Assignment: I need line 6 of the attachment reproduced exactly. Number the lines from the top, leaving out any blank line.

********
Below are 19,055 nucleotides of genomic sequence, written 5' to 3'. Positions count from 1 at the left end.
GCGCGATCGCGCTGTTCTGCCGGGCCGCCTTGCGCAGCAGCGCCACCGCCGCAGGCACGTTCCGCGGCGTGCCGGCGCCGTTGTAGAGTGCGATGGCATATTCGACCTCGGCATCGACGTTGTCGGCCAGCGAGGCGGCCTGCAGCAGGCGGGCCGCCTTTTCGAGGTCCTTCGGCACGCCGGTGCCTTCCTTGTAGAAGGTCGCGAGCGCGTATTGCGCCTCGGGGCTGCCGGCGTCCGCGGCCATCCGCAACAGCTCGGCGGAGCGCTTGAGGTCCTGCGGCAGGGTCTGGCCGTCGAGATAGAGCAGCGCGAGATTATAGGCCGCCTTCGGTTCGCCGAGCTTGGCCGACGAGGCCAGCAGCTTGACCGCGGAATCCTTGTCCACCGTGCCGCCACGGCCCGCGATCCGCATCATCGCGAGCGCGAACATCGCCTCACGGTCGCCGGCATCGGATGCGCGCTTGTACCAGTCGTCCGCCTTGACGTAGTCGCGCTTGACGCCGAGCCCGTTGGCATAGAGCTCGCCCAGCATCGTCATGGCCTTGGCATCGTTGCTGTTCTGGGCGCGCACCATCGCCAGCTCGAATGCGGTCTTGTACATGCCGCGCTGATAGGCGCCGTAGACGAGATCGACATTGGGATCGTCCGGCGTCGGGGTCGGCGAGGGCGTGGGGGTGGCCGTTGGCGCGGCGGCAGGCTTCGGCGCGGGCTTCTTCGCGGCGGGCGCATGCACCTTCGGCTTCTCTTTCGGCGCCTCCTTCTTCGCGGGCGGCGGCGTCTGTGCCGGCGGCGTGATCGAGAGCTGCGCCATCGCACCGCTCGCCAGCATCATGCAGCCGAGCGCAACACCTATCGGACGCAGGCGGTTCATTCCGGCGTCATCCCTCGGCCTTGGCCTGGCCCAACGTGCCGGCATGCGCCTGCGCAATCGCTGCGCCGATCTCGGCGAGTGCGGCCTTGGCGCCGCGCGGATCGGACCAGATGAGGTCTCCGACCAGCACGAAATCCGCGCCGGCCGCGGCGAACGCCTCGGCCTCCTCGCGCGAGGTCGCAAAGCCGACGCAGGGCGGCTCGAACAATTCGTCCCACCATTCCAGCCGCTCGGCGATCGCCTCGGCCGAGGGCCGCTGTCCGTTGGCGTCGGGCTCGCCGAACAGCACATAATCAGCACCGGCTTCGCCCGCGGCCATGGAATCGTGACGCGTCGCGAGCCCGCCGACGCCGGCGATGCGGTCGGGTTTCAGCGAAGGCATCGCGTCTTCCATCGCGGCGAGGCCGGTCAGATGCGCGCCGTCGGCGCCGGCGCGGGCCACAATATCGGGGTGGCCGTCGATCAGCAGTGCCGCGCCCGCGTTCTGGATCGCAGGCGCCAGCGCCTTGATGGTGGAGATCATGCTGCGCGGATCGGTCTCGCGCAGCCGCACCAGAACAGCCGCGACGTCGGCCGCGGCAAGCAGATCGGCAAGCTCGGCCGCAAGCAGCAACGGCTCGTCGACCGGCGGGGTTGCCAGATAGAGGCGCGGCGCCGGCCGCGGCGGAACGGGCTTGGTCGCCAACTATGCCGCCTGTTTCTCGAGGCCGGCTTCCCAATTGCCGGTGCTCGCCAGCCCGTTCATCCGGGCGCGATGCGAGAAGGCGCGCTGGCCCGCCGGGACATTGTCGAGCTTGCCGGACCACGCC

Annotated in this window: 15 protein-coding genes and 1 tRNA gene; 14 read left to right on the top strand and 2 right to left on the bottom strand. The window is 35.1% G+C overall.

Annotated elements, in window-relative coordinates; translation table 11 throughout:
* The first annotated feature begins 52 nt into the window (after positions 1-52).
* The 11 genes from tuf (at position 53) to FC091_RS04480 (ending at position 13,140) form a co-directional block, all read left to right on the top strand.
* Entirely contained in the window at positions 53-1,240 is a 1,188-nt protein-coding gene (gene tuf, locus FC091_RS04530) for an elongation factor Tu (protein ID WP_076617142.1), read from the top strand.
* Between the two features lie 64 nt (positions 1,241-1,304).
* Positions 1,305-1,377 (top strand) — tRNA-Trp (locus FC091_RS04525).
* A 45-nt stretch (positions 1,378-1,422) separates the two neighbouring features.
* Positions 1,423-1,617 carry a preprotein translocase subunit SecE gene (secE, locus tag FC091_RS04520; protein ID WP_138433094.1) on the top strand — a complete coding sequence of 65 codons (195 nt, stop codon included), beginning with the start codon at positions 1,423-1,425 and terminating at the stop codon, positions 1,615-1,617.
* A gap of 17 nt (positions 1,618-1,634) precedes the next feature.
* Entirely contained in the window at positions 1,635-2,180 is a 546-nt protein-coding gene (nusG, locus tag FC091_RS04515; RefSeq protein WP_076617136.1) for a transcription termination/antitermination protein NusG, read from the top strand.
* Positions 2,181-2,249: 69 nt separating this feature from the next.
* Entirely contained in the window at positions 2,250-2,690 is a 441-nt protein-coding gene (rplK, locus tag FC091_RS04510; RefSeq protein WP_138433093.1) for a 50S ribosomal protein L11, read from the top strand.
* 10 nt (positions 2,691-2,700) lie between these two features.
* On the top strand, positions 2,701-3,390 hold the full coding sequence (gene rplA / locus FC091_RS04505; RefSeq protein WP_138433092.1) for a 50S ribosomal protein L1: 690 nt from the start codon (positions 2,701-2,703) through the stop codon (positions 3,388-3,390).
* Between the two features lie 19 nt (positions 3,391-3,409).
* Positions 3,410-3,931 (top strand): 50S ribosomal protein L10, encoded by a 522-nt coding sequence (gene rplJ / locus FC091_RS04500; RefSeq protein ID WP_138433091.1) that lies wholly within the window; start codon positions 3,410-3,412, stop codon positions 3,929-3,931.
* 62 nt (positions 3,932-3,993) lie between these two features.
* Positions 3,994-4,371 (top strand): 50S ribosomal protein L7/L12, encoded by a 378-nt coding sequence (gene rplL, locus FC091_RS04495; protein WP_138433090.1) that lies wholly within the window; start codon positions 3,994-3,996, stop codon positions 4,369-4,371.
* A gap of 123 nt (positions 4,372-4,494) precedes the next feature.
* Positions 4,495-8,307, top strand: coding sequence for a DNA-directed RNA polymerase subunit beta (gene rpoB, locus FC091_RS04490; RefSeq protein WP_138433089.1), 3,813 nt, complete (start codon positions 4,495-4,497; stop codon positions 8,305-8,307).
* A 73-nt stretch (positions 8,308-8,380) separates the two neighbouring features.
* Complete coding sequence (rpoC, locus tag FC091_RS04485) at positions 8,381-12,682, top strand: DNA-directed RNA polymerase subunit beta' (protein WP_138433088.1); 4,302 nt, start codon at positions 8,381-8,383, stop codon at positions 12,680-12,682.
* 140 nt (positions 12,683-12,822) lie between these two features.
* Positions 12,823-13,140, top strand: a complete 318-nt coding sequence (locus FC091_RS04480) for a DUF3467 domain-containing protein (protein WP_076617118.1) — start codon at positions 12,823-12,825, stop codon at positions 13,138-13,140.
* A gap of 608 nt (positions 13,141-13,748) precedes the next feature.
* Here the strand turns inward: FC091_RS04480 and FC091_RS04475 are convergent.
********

* The 11 genes from tuf (at position 53) to FC091_RS04480 (ending at position 13,140) form a co-directional block, all read left to right on the top strand.